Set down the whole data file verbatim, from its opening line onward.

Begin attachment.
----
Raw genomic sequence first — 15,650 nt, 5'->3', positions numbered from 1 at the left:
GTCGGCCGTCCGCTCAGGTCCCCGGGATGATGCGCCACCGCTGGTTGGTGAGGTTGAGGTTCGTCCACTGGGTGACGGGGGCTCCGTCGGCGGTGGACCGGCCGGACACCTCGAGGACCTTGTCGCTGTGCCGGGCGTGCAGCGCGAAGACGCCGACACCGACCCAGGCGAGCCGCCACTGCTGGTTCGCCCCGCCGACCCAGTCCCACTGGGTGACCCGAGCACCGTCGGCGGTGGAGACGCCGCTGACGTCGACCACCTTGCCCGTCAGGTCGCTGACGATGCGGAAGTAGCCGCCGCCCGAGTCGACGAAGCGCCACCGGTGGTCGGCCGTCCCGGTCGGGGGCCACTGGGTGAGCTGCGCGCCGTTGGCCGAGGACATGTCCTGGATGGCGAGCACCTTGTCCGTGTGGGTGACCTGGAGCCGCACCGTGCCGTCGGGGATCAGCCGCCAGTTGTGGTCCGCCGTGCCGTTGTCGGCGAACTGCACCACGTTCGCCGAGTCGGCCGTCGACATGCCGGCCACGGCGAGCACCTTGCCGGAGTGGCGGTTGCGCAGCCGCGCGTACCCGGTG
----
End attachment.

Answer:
Raw genomic sequence first — 15,650 nt, 5'->3', positions numbered from 1 at the left:
GTCGGCCGTCCGCTCAGGTCCCCGGGATGATGCGCCACCGCTGGTTGGTGAGGTTGAGGTTCGTCCACTGGGTGACGGGGGCTCCGTCGGCGGTGGACCGGCCGGACACCTCGAGGACCTTGTCGCTGTGCCGGGCGTGCAGCGCGAAGACGCCGACACCGACCCAGGCGAGCCGCCACTGCTGGTTCGCCCCGCCGACCCAGTCCCACTGGGTGACCCGAGCACCGTCGGCGGTGGAGACGCCGCTGACGTCGACCACCTTGCCCGTCAGGTCGCTGACGATGCGGAAGTAGCCGCCGCCCGAGTCGACGAAGCGCCACCGGTGGTCGGCCGTCCCGGTCGGGGGCCACTGGGTGAGCTGCGCGCCGTTGGCCGAGGACATGTCCTGGATGGCGAGCACCTTGTCCGTGTGGGTGACCTGGAGCCGCACCGTGCCGTCGGGGATCAGCCGCCAGTTGTGGTCCGCCGTGCCGTTGTCGGCGAACTGCACCACGTTCGCCGAGTCGGCCGTCGACATGCCGGCCACGGCGAGCACCTTGCCGGAGTGGCGGTTGCGCAGCCGCGCGTACCCGGTG